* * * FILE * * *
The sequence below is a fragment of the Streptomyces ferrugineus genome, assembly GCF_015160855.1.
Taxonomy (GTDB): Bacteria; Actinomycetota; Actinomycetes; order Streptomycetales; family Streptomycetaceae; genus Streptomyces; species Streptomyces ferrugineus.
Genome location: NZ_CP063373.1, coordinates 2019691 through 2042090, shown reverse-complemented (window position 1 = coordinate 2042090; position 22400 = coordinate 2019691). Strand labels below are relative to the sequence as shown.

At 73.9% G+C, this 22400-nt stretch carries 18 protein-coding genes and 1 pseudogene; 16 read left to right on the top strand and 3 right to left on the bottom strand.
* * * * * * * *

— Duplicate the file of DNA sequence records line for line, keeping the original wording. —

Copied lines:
The sequence below is a fragment of the Streptomyces ferrugineus genome, assembly GCF_015160855.1.
Taxonomy (GTDB): Bacteria; Actinomycetota; Actinomycetes; order Streptomycetales; family Streptomycetaceae; genus Streptomyces; species Streptomyces ferrugineus.
Genome location: NZ_CP063373.1, coordinates 2019691 through 2042090, shown reverse-complemented (window position 1 = coordinate 2042090; position 22400 = coordinate 2019691). Strand labels below are relative to the sequence as shown.

At 73.9% G+C, this 22400-nt stretch carries 18 protein-coding genes and 1 pseudogene; 16 read left to right on the top strand and 3 right to left on the bottom strand.